Health Care Management

1. Describe the various sources of funding beyond third-party reimbursement from which the various types of healthcare facilities can benefit.

Your response must be at least 200 words in length.

2. Discuss the process of creating a budget for a healthcare facility. Why is budgeting in health care different from many other industries?

Your response must be at least 200 words in length.

3. Discuss the CMS Quality Initiatives that are underway at this time. Do you support these initiatives? Why, or why not? How do you feel these initiatives will affect patient care?

Your response must be at least 200 words in length.

4. Based upon your learning from this unit, and also from your own experience, what do you consider to be the most important steps that a healthcare administrator should take to ensure the financial stability of his or her medical facility today? In addition, what do you consider to be the most important steps that a healthcare administrator should take to ensure the quality of care received at his or her medical facility today? Be sure to include information regarding the process involved in checking the credentials of physicians and other healthcare providers in the facility.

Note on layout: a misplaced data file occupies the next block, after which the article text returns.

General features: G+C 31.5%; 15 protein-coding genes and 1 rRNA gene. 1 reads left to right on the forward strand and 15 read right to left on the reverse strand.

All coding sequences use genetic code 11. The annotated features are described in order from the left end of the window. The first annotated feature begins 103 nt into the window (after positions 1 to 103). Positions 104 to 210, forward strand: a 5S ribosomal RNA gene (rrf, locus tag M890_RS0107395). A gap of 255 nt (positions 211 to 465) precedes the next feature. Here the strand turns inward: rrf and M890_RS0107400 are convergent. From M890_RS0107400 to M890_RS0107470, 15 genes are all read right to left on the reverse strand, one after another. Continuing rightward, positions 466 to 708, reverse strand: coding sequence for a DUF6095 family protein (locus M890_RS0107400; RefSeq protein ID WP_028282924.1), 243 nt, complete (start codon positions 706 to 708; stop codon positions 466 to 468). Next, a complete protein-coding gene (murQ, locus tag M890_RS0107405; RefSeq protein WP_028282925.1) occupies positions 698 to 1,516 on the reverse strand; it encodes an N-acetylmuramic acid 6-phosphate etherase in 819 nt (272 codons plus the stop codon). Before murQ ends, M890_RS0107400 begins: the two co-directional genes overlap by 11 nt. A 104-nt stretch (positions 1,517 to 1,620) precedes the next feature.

Your response must be at least 200 words in length.

Course Learning Outcomes for Unit II Upon completion of this unit, students should be able to:

6. Analyze the finance system in a healthcare organization. 6.1 Examine key differences between for-profit, not-for-profit, and public healthcare facilities. 6.2 Explain the process of creating and balancing a healthcare facility budget.

8. Evaluate ways to improve the quality and economy of patient care.

8.1 Describe the process of quality review and privileging for physicians. 8.2 Discuss the importance of quality initiatives, quality equipment and supplies, and quality

regulations. 8.3 Identify a management problem in a healthcare organization.

Course/Unit Learning Outcomes

Learning Activity

6.1 Chapter 3 Reading Unit Assessment

6.2 Chapter 3 Reading Unit Assessment

8.1 Unit Lesson Chapter 4 Reading Unit Assessment

8.2 Unit Lesson Chapter 4 Reading Unit Assessment

8.3 Unit Lesson Chapter 4 Reading Unit II Project Topic

Reading Assignment Chapter 3: Financing the Provision of Care Chapter 4: Quality of Care